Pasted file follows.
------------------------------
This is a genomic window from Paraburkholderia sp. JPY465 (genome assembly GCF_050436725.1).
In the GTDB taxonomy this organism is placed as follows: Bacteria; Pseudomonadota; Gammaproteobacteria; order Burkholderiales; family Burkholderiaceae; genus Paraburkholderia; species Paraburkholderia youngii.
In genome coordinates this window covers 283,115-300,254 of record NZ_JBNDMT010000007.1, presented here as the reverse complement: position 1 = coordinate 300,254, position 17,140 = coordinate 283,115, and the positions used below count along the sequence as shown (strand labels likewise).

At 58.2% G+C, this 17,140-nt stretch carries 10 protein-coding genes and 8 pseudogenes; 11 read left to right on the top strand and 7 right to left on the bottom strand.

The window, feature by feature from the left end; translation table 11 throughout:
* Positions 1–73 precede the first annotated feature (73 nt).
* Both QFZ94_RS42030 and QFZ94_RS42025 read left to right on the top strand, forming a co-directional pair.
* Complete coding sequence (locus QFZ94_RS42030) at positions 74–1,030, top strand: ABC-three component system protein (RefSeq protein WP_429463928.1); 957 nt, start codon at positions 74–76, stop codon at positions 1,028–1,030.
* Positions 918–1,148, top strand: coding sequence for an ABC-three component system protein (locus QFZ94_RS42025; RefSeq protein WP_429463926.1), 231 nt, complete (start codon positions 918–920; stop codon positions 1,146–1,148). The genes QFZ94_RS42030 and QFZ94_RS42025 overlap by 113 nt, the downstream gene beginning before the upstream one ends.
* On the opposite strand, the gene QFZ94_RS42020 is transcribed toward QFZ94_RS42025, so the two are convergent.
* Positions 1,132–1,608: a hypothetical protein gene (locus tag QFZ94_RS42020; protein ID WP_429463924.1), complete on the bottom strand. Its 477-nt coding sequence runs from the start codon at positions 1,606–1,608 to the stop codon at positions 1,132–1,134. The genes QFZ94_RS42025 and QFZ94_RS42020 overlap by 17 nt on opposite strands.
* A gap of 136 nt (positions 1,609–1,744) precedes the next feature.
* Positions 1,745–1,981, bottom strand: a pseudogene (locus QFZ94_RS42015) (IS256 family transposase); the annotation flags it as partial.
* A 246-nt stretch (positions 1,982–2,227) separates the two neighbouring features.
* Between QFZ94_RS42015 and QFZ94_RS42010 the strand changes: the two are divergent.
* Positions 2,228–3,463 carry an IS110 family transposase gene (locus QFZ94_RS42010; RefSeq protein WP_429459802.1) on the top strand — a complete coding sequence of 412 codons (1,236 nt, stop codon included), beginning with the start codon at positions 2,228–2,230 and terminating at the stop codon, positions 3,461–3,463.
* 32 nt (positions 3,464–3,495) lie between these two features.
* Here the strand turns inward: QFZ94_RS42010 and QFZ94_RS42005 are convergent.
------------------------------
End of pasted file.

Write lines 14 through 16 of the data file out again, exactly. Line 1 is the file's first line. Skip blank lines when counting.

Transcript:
* A 246-nt stretch (positions 1,982–2,227) separates the two neighbouring features.
* Between QFZ94_RS42015 and QFZ94_RS42010 the strand changes: the two are divergent.
* Positions 2,228–3,463 carry an IS110 family transposase gene (locus QFZ94_RS42010; RefSeq protein WP_429459802.1) on the top strand — a complete coding sequence of 412 codons (1,236 nt, stop codon included), beginning with the start codon at positions 2,228–2,230 and terminating at the stop codon, positions 3,461–3,463.